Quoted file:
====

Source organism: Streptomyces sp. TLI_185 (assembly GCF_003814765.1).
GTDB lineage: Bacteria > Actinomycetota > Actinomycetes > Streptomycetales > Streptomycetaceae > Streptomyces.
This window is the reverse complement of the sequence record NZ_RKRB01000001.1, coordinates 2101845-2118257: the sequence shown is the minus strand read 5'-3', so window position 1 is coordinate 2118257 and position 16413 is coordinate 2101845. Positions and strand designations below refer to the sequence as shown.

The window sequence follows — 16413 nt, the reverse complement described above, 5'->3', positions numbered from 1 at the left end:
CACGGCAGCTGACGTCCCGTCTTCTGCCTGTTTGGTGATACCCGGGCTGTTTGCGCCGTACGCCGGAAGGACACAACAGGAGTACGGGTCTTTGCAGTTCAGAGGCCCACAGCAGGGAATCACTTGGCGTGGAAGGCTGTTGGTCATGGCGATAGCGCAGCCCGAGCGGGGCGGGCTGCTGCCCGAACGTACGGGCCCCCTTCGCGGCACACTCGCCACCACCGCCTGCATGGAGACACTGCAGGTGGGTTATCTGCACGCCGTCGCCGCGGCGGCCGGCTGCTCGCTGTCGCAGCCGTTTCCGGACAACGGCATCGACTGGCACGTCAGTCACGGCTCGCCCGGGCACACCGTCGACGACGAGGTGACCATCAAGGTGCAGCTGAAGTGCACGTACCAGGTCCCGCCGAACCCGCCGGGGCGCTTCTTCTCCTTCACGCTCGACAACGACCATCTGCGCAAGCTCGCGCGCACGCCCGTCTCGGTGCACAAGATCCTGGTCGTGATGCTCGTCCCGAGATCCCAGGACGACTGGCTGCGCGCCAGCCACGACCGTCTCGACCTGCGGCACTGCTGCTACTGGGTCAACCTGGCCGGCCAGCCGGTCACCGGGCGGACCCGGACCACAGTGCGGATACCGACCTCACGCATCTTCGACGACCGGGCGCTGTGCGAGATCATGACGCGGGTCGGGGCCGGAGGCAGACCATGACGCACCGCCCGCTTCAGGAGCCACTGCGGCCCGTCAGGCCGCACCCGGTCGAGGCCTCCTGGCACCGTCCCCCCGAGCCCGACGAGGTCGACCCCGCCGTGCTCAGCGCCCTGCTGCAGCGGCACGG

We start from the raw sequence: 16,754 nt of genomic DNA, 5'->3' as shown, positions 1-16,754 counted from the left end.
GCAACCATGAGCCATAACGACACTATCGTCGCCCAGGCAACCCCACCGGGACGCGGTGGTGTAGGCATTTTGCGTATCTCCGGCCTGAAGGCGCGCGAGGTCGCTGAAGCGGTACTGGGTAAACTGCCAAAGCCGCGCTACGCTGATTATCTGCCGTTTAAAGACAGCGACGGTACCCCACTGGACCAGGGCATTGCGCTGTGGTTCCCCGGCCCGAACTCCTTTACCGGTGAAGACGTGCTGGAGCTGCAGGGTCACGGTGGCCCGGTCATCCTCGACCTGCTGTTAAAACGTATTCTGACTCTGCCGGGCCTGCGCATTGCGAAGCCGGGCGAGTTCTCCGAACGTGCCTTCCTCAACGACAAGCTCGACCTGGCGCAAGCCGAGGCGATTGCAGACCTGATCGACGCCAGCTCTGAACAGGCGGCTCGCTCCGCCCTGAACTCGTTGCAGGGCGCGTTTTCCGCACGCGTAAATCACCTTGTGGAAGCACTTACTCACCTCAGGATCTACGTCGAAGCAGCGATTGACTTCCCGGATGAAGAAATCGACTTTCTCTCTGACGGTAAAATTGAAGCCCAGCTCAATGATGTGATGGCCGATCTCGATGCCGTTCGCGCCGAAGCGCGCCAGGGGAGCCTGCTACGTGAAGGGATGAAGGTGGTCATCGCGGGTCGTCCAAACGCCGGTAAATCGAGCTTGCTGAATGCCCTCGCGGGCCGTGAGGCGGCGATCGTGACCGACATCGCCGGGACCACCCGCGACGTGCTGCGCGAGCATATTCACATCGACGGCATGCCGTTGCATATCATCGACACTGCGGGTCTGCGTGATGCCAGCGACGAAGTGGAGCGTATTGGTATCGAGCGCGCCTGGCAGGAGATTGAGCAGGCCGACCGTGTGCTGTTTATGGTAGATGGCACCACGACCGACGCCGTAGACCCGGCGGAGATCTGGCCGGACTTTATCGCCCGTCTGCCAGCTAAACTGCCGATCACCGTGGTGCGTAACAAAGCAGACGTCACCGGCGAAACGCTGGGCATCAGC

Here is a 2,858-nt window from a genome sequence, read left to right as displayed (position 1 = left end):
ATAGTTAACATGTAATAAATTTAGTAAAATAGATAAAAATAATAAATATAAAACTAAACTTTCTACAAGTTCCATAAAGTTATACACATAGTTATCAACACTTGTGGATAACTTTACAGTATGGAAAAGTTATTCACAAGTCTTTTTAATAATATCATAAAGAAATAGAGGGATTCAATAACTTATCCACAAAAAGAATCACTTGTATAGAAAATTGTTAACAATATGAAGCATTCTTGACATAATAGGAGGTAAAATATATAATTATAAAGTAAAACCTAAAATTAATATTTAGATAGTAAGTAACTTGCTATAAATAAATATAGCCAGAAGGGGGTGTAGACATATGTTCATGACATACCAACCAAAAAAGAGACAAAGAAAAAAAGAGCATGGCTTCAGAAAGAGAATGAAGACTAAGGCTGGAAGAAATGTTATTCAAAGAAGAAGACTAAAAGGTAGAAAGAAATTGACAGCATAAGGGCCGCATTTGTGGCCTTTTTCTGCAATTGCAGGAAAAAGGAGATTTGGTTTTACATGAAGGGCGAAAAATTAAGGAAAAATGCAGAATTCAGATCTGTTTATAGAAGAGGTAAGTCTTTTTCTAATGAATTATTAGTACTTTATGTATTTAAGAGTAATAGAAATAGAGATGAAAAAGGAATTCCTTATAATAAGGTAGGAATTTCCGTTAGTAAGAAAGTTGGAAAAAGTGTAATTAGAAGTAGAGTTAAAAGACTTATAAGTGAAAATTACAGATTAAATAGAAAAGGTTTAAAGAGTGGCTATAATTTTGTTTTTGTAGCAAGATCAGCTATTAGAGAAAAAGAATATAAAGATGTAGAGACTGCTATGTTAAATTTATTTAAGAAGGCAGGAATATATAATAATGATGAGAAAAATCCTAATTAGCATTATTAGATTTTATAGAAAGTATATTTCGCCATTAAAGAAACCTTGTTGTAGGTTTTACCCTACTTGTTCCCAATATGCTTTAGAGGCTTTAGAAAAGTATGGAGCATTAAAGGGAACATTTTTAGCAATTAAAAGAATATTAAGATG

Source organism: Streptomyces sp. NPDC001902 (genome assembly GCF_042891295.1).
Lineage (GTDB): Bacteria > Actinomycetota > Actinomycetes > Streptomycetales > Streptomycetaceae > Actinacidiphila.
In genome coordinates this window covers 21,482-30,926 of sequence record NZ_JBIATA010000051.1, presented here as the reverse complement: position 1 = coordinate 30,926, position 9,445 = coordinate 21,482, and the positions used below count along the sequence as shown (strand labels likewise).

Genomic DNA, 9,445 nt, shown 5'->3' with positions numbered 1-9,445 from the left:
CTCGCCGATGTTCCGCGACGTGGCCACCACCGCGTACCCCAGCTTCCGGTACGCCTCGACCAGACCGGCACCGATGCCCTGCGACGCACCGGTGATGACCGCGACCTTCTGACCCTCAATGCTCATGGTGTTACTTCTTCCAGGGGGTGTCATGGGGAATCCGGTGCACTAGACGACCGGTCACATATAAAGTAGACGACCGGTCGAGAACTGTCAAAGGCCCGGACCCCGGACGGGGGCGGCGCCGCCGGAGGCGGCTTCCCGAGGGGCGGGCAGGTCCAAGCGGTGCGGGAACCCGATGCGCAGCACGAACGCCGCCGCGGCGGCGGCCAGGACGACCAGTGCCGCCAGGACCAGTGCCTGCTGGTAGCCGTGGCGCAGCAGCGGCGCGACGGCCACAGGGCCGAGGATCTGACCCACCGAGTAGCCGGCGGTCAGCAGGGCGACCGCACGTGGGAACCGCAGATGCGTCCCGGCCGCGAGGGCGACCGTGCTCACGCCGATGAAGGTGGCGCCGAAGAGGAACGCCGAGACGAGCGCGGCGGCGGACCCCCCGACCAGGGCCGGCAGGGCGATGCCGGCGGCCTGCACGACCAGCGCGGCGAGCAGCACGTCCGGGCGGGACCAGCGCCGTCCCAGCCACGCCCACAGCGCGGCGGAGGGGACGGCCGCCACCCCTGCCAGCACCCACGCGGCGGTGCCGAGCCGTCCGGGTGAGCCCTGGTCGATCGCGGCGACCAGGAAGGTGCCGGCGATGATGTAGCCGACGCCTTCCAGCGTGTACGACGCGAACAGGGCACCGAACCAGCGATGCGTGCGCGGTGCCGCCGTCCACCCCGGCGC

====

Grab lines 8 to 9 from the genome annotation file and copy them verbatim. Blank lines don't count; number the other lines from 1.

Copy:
Here is a 2,858-nt window from a genome sequence, read left to right as displayed (position 1 = left end):
ATAGTTAACATGTAATAAATTTAGTAAAATAGATAAAAATAATAAATATAAAACTAAACTTTCTACAAGTTCCATAAAGTTATACACATAGTTATCAACACTTGTGGATAACTTTACAGTATGGAAAAGTTATTCACAAGTCTTTTTAATAATATCATAAAGAAATAGAGGGATTCAATAACTTATCCACAAAAAGAATCACTTGTATAGAAAATTGTTAACAATATGAAGCATTCTTGACATAATAGGAGGTAAAATATATAATTATAAAGTAAAACCTAAAATTAATATTTAGATAGTAAGTAACTTGCTATAAATAAATATAGCCAGAAGGGGGTGTAGACATATGTTCATGACATACCAACCAAAAAAGAGACAAAGAAAAAAAGAGCATGGCTTCAGAAAGAGAATGAAGACTAAGGCTGGAAGAAATGTTATTCAAAGAAGAAGACTAAAAGGTAGAAAGAAATTGACAGCATAAGGGCCGCATTTGTGGCCTTTTTCTGCAATTGCAGGAAAAAGGAGATTTGGTTTTACATGAAGGGCGAAAAATTAAGGAAAAATGCAGAATTCAGATCTGTTTATAGAAGAGGTAAGTCTTTTTCTAATGAATTATTAGTACTTTATGTATTTAAGAGTAATAGAAATAGAGATGAAAAAGGAATTCCTTATAATAAGGTAGGAATTTCCGTTAGTAAGAAAGTTGGAAAAAGTGTAATTAGAAGTAGAGTTAAAAGACTTATAAGTGAAAATTACAGATTAAATAGAAAAGGTTTAAAGAGTGGCTATAATTTTGTTTTTGTAGCAAGATCAGCTATTAGAGAAAAAGAATATAAAGATGTAGAGACTGCTATGTTAAATTTATTTAAGAAGGCAGGAATATATAATAATGATGAGAAAAATCCTAATTAGCATTATTAGATTTTATAGAAAGTATATTTCGCCATTAAAGAAACCTTGTTGTAGGTTTTACCCTACTTGTTCCCAATATGCTTTAGAGGCTTTAGAAAAGTATGGAGCATTAAAGGGAACATTTTTAGCAATTAAAAGAATATTAAGATG